For those unfamiliar with Tuvan folk music, stop everything (after reading this) and check it out. The tradition is perhaps best known for the practice of throat singing – a vocal technique that produces multiple tones at the same time. A singer begins with a low drone-tone and then accentuates the different overtimes of the harmonic series to create radically beautiful timbres. The changing emphasis of the harmonic series allows some quasi melodies to pierce through, but the music really values timbre (tone color) and vertical relationships rather than traditional western melody and harmony. As a fan of electronic music, I was really intrigued by this sound world and immediately began to draw relationships to different studio filtering and synthesis techniques.  

Diagram of bow placement options that create "organic filters"

Diagram of bow placement options that create "organic filters"

To be clear, my piece is not trying to emulate Tuvan music in any way, but I was drawing inspiration from the physical and poetic principles behind the Tuvan sound world. For example, I call for the violin to be scordatura – a musical term for retuning a string instrument in unusual ways. Miranda tunes her lowest string down a 4th to a D, and the upper string down a step to a different D. The final tuning of the violin is D-D-A-D (rather than G-D-A-E) and this totally changes the way the instrument resonates.  The lowest string now provides a textured, low growling D drone upon which the rest of the music emerges. The piece then organically grows out of this initial sound. I also asks for Miranda to place her bow along the strings in some unusual positions. Sun Propeller starts with the bow unusually far along the fingerboard. This allows for subtones (notes lower than the string is typically capable of producing) to emerge. Later on you’ll notice that the bow moves across the violin, all the way from where the left-hand fingers usually play, to right on top of the bridge. In one part of the piece Miranda does this while she repeatedly plays 16th note “A”s. Even though the pitch repeats, its timbre entirely changes. She’s creating an organic filter – very similar to what the throat singers do.

Another interesting thing about Tuvan throat singing is that it is a direct imitation of the sounds of nature (babbling brooks, wind brushing through tall grasses, sounds reverberating between mountain faces, etc). The music is often performed outdoors and is used to pay respects to the spirits of nature. This means that the music has a location/space-specific element to it. Suddenly the sound source, and the way it interacts with the objects around it (reverb and spatilization characteristics) becomes very important. This is paralleled in my piece through the use of multi-channel electronics. The number and placement of speakers can fundamentally reshape the concert hall and expand the sound capabilities of the performer. You’ll get to hear different spatilization tehcniques in my piece, the Saariaho, and Fukijura’s.

The JACK Quartet performing Phase I of Nina C. Young's "Memento Mori" on March 12, 2013 at the DiMenna Center for Classical Music in New York City. Phase I: "ut cuspis sic vita fluit dum stare videtur" (life flies on like an arrow, while it seems to stand still)

Additional Info:



Twitter/Instagram:        @composernina


ACF interviews Miranda Cuckson by Liquid Music

We asked our friends across the street, American Composers Forum, to interview Liquid Music artist Miranda Cuckson in anticipation of her November 14th show.  Innova (ACF's record label) Operations Director Chris Campbell took on the task. Learn more about Cuckson's work with electronics, how she gets to the heart of a new piece of music, and her passion for collaborating with living composers.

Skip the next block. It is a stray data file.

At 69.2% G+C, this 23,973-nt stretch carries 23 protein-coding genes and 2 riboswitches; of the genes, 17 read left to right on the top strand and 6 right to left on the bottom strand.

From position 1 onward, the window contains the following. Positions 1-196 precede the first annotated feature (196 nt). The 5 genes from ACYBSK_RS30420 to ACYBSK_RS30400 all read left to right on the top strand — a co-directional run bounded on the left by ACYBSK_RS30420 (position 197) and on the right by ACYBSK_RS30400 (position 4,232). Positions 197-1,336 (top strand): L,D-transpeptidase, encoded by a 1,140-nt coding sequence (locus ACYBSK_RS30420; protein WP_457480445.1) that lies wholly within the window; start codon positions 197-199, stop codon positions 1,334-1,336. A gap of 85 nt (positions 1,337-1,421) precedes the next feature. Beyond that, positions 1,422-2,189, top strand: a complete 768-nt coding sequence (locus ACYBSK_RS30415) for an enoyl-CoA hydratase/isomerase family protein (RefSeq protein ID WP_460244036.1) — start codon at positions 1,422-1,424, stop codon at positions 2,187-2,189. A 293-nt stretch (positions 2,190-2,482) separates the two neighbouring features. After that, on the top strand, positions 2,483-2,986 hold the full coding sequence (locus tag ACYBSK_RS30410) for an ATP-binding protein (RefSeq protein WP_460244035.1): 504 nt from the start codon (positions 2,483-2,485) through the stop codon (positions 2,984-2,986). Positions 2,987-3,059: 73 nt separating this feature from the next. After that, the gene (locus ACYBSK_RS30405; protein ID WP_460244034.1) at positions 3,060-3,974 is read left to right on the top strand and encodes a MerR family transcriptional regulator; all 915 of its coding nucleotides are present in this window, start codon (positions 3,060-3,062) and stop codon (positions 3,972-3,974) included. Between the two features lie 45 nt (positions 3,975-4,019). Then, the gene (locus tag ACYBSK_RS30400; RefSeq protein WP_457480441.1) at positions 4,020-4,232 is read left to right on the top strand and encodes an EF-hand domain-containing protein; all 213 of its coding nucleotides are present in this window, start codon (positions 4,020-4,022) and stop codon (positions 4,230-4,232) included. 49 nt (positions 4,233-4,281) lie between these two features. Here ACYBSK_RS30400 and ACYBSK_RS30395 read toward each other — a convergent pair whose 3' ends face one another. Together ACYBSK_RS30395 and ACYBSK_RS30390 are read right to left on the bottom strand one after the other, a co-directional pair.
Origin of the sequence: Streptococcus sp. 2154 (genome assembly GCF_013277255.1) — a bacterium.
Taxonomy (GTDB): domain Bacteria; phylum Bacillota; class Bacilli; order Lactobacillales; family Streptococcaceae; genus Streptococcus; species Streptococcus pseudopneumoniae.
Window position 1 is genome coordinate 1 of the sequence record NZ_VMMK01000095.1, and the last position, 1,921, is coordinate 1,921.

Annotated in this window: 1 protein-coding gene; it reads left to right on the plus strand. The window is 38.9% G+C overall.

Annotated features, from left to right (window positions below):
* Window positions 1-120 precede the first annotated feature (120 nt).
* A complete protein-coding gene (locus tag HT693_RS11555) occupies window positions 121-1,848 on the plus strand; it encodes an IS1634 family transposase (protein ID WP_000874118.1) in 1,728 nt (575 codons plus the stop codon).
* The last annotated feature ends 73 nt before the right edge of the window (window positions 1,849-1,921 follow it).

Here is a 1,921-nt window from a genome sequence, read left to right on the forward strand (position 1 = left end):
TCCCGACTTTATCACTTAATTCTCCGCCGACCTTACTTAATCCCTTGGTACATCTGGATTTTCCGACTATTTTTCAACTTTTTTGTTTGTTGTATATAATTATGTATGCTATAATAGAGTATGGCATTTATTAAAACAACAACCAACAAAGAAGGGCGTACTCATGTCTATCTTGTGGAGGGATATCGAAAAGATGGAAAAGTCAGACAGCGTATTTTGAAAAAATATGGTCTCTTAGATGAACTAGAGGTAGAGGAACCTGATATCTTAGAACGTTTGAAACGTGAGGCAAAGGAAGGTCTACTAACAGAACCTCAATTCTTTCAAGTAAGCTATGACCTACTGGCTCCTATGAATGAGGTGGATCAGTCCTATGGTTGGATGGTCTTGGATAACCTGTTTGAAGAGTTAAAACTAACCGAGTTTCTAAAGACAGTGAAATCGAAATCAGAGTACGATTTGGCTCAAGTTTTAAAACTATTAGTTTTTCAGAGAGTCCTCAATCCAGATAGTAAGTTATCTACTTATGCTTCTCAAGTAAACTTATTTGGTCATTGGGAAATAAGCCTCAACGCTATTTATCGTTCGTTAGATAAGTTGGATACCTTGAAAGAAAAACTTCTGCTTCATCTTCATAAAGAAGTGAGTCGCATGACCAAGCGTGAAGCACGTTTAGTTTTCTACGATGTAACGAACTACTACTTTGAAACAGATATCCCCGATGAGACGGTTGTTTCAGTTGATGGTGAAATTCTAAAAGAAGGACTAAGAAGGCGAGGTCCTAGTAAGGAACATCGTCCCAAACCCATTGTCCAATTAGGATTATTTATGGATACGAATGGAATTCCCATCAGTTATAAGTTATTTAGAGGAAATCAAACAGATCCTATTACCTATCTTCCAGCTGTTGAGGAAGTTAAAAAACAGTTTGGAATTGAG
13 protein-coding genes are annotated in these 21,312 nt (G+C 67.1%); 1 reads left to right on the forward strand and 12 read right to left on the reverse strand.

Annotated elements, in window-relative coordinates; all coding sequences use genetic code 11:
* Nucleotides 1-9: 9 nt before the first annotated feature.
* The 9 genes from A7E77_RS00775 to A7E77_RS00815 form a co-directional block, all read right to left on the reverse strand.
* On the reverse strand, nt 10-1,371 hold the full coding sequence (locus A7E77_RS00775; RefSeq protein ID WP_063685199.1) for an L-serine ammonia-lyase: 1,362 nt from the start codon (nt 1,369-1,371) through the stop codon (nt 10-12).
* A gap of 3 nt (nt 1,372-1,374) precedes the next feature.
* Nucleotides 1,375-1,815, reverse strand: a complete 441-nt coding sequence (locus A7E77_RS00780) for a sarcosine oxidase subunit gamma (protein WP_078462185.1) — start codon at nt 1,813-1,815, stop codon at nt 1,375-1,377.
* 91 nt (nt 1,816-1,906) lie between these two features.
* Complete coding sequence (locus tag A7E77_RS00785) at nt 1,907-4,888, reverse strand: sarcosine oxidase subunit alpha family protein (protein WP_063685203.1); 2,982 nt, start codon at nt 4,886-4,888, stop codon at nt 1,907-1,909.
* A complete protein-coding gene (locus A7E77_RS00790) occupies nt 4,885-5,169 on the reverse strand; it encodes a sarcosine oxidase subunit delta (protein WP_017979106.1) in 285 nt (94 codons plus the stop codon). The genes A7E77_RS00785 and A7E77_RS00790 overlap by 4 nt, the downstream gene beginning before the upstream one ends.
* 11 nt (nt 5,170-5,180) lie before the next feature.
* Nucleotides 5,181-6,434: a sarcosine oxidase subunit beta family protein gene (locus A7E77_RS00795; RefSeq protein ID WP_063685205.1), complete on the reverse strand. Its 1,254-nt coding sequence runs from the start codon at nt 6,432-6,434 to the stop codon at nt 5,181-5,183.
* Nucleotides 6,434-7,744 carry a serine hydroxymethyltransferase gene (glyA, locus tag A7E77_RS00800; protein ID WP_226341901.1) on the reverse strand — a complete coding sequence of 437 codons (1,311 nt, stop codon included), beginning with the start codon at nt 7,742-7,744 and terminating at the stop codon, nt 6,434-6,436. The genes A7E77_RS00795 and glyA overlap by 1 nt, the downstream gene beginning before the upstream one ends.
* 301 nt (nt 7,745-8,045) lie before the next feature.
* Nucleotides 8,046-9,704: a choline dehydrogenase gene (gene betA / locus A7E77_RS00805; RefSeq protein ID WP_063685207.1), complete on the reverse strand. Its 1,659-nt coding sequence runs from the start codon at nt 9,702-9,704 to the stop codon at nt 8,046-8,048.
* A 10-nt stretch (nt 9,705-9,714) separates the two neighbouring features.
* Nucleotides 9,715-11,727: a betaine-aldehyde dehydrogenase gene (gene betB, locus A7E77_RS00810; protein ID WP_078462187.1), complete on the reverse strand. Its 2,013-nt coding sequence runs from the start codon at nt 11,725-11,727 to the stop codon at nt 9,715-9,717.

photo by Damien Olsen

photo by Damien Olsen

With the “Sun Propeller” concert, you’re performing pieces by composers from all over the world. How do you tie it together, or bring a through-line to such a diverse program lineup?  Or do you?

Sometimes I do programs that have some kind of thematic thread, sometimes not. Either way, I go for a sequence that's satisfying to the senses, emotions and mind: from the way pieces lead to each other or juxtapositions that perk up your ears or mix up the kinds of energy. I love when a program has you, as a listener, on some level continually aware of the experience as a whole. An overall theme can be a fun or thought-instigating way, though, to group music together. When I started thinking about the "Sun Propeller" program, I realized a couple of the pieces I had in mind had titles referring to elements in nature: light and wind. So I decided that would be a beautiful idea for the program. Dai Fujikura's "prism spectra" and Nina Young's "Sun Propeller" both are about light, and Kaija Saariaho's "Vent Nocturne" is about wind, Richard Barrett's "Air" is about air and breath, and Ileana Perez-Velasquez's "un ser con unas alas enormes" means "the being with enormous wings" and evokes many natural elements.

As someone with a mixed background (European/Asian/American/Australian) and as a woman, I do like to involve composers from different countries, and women since they are still under-represented in general. I think programming that way often happens quite naturally for me because there is just a very diverse bunch of composers that I know of and want to program.

What about performing with electronics appeals to you?

I'm fascinated by a lot of things about it. I'm not a tech geek and I'm wary of many implications of technology for human behavior, but the developments are also amazing in what they make possible. Basically I enjoy exploring the relation, and tension, between the human and technological. 

On the one hand, there's something so primal about the traditional instruments and the physicality involved. Essentially you're playing with a wood box and stick or blowing in a metal tube or hitting an object or plucking a string. The instruments have been sophisticated over the yearstechnological advances in themselvesbut the basics of what they are and how you use them are the same. Now we have computers which use all kinds of complexity of coding and software to create sounds, in ways that are not visible or physical to us in that basic sense. 

There are infinite sounds that can be created with electronics so every piece can be a different sound world.  Also the ways of interacting with electronics can range from having a pre-recorded track to play with the pieces in which electronics are triggered at certain moments or by certain sounds, or are molded by a person in a more improvisatory way. Sometime I'll probably learn how to trigger and control the electronics myself during a performance, but I've also enjoyed having someone be the "sound artist" so we are playing "chamber music"again maintaining a human dimension. I'm delighted Nina C. Young will be the sound artist for this concert.